But also, how does it happen that people think artwork chainsaw carved by a white woman is tribal? Was it because they were done so long ago and people forgot? Or because she’s a woman? Or maybe signs just aren’t something we think much about. Oh, ya, right… it’s the lack of plaques and storytelling.
Don’t worry, in January 2020, Sue and I made sure Judy and her Welcome to Ocean Shores sign were recognized. We rallied the folks at the local museums to put their stamp on a plaque that we placed near it. We even had a little dedication ceremony led by Sue and the Mayor gave a short speech. Unbeknownst to us at the time, that would be the one and only event in Ocean Shores for it’s 50th Birthday, thanks to the Coronavirus.
(To the millions of visitors each year who now know about Judy McVay; you are very welcome, it was our pleasure!)
Map to Judy’s work on the Hidden Coast Scenic Byway
When I first started talking with Judy it was clear...
The volume of signs she carved is enormous. So many that it’d be literally impossible to remember them all. But in conversation, the flood gates opened and out poured her memories; oh, I did this one, and that one… the one with gold leafing, that was a challenge; and on and on until the list covered pages of my handwritten notes.
“Fourteen large murals for the Navy base, yes the Pacific Beach & Moclips Welcome but also I think I did a map there too (she did), and the Sunrise Market, Spokane Fish Hatchery, Whidbey Telecom, the video store there on the corner, some off the Arlington exit, apartment complexes, the American Legion, community centers, schools, cities, towns, stores…” I mean the list literally never ends.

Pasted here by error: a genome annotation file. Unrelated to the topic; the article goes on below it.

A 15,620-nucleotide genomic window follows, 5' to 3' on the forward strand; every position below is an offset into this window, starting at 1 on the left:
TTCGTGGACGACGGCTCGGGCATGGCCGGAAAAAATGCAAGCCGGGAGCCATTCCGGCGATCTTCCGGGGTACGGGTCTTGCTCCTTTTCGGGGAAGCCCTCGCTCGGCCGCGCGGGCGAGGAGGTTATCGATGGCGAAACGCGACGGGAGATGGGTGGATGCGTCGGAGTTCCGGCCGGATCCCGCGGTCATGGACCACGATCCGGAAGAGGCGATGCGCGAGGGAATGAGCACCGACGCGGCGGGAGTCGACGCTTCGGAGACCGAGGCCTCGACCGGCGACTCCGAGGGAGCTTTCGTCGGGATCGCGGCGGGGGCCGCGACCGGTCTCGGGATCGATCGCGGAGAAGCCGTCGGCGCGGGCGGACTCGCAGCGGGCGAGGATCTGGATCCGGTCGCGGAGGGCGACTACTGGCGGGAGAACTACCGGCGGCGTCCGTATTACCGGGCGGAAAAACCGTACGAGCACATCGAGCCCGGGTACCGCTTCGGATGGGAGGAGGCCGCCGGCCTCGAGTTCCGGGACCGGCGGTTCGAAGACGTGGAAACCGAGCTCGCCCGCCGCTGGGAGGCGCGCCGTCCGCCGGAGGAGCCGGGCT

What struck me most in that moment was how integral Judy is to our daily lives and hardly anyone realizes it, brags about it, or gives it a second thought; not even Judy! To her, it was a job; a way to feed her kids as a single mom of three in the 70s, living in a depressed area. A means to an end. I never got the chance to ask him but I’m guessing, that’s how my dad saw it too. Nothin’ special.
Nothing special unless, of course, you’re five and looking up to your dad on a ladder while he’s making art. Or you’re a girl picker looking for the coolest junk on earth in scrungie attics.
Judy McVay's place in our history
The more we scavenged for information, the more we learned and the more curious I became. Like the time we found out that Judy was the first woman in the world to compete and place in a chainsaw carving competition (1982). She also carved a totem pole that was sent by the city of Tukwilla as a gift to Japan. And made a carving for Seattle Seahawks head coach, Jack Petera (who was quite the flirt).
But to me, her signage has the biggest impact on our individual stories. They are where we turn left to go to Mom’s, or how we know we’re home, or the thing we walk past everyday on the way to school. And even though we live alongside Judy, incredibly to this day, most people are largely unaware of her contribution to the world of chainsaw carving as an art form and her place in history as the first woman to place competitively.
My dad died suddenly in 2014 after a very short battle with cancer. I think of him often and whether he knew it or not, he unlocked a simple idea: signs are art, which led me to meeting a pioneer in chainsaw carving, a role model, and an inspiration. Thank you, Dad.